damages

these
there
are the scars she said a fleshybrown
hook on her belly a rage of adjectives against her
skin by hand under shirt under skirt look
here where the skin broke
at the damages she tolerates
for not knowing
his rages against the surface part of her,
the retractable blade
went here, look, touch these damages
they are only torn fabric silk and muscle bleeding
dye and plasma, dying
you hear a different meaning
from the language she has given you

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The state of the body

He looked so hollow in his little box, surrounded by God and all the unlit penny candles. The living lines of his face were erased. I could see the gray in his hair, a fine drift of curls I had not noticed before. His untamed eyebrows were freshly barbered, his flamboyant complexion struck butter-dull. This is what was left of my father: a plastic sculpture of what he looked like, not who he was. This was not the Papa-Monster who rubbed his 12-hour beard across my giggling face, or the Singing Papa Bear, his hushed baritone leading me to the good sleep beyond the bad dreams. 

The church was empty and I stood alone. Perhaps Father Miguel was behind me, watching me become a man at eleven years of age, perhaps waiting for the first manifestation of physical grief, I do not know. I did not cry or whimper or buckle. The church could have been full, it did not matter, I was still alone, and it was right that I should be. Alone with my father. The state of his body did not matter, except that it meant his soul was nearby, studying me, listening to me, reading my heart. He helped me to walk through the rest of that day, and the days that followed. My grief, I decided, would be a private thing, something between him and me.

The bulrushes

I.
Not yet dead by drink or deed
what you see is just an absence of higher grace.

II.
Still, I have these days to trample
through the bulrushes,
a low swamp-moon rootbound in the mire,
needles of green dragonflies embroidering every step
of this unsturdy tapestry.
Marsh wrens weave above the reeds
and my dirty clothes are still folded
on the visitor’s fold-up chair
and above my laceless boots.

III.
Let me go back to the full-bodied pull
of my Coppertone lotion and the blue coastal water.
I have been found too old to be cutting across the wetlands,
bare-chested and foundering,
too old to be this afraid of being lost under this great yonder
and waiting for the IV line
to become a string of pearl onions
plinking into my old martini glass.
The nurse’s choice of music is a little too Simon
and Garfunkely for the mood of this room.

IV.
On Thursday afternoons we get the same paper placemats
as that off-season stone crab shack on I-75 next
to the car wash but before the Micanopy exit,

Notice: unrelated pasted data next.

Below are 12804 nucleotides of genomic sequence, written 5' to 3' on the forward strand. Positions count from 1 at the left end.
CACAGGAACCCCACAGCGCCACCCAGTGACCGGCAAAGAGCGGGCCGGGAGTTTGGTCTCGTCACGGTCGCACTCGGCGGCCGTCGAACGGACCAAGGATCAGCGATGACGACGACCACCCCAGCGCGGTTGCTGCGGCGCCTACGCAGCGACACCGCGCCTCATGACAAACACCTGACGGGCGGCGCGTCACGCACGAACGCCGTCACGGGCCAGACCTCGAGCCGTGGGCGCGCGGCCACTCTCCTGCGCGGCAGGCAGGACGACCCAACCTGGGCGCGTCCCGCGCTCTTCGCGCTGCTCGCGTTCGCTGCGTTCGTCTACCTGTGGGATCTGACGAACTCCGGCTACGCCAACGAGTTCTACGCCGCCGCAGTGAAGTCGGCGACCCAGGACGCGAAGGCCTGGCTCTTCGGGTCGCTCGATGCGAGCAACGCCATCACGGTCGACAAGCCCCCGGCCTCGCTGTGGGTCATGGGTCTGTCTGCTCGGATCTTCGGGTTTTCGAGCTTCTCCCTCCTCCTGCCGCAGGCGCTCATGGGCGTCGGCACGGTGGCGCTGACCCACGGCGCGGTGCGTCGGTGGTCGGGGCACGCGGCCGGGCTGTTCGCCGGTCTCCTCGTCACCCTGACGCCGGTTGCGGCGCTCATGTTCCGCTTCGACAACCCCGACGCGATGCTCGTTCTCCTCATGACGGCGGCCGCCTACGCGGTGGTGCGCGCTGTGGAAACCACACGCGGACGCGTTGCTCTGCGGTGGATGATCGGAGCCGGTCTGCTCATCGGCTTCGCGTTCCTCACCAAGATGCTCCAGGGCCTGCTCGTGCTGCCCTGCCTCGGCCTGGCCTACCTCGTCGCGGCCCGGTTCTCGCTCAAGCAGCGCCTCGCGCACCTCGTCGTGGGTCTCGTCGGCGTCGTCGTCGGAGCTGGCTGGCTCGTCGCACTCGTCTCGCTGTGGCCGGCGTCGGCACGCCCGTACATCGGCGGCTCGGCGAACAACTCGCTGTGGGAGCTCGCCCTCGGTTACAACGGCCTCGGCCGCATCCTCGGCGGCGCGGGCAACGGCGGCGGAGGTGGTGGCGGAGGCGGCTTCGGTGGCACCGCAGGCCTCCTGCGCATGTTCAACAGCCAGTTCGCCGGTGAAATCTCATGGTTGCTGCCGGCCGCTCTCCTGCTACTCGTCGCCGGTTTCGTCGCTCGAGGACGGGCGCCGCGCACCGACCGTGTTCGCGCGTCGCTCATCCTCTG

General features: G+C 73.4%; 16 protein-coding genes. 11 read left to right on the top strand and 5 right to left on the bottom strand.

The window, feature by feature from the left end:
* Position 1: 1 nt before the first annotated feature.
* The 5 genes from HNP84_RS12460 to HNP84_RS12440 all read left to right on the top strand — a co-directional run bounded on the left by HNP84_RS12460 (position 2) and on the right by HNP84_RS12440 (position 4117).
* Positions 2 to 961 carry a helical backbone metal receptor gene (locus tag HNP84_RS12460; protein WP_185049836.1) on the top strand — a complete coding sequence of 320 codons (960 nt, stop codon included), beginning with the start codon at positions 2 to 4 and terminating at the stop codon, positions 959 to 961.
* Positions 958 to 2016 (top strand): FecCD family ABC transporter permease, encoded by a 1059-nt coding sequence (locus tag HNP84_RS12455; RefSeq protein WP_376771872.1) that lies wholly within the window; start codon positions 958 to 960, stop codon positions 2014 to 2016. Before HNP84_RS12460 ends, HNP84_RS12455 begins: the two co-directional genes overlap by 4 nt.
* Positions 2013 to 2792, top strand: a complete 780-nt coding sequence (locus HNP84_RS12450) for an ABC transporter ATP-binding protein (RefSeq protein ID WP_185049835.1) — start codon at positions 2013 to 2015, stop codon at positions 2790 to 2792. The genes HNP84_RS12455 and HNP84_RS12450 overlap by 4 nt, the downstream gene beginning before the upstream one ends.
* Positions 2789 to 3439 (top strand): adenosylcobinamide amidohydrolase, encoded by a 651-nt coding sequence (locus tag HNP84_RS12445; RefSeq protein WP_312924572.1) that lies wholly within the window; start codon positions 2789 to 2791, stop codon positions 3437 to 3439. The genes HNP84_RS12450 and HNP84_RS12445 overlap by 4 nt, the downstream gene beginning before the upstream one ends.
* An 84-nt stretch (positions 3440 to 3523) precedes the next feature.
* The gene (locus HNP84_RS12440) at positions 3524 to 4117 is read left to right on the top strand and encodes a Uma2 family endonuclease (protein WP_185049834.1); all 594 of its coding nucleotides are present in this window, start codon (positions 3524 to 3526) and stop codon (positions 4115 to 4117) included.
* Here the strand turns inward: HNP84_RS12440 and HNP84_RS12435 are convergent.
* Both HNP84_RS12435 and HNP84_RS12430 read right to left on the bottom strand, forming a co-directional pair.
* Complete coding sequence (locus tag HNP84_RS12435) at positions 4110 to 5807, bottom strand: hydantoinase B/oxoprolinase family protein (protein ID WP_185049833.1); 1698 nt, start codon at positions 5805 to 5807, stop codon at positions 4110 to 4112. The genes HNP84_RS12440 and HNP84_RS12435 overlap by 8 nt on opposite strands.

you know the one,
with the hand-drawn bottlenose dolphins and silly
starfishes for the kids
to color in before their chemo sessions, I guess,
listen to the monitor, does that sound like a mallard?

V.
She is ready to say goodbye again,
finally ready to learn to live without me.
One last trample through the bulrushes, I say,
and wait for her to answer.

1967 lawn chair

My living thoughts of you
still follow me through the bramble
of crumpled bits of paper
where all the words
I write to explain you to me
falter in mid-stroke.
I cannot breathe
in the dust
of yesterday,
where you still live,
where I still pay rent.

There is a mean toll
for crossing that border
and re-walking all those miles,
climbing over the rubble,
pissing on all those tracks,
spitting out all that brine,
but that’s how it was,
that’s how it was
running away from your home

and wrapping my ass in
the given-up geometry of a
1967 lawn chair outside one
fleabag or another,
and I’m down
to the minimum dietary requirement
of crumbled corn chips and
leftover beer
discovered like a treasure
on top of the toilet tank
beside the drunken sketch of Angry Yahweh,
and that last viable cigarette butt
beside the fresh hole in the mattress

no I cannot breathe any more.

I trudge back to you every night,
my bruised eyes and
gravel-bitten feet kick up
dark puddles, dripping what’s left
of me onto crumpled bits of paper

and all my living thoughts of you
run on ahead and wait
for me to catch up.

The storm

We sit cross-legged on the scatter rug and listen to the rain peck at the windows. The water fractures itself against the screen and it draws patterns I want to trace with my fingers. We have a box of candles on the kitchen table, for when the dark comes back inside. She leans into me whenever the rain turns loud, and her face is solemn and so still. Outside, the wind carves itself into the hickory trees. She can’t hear me offer up comfort, so I lean back into her. We listen. We wait.

Ordinary Handsome, et al.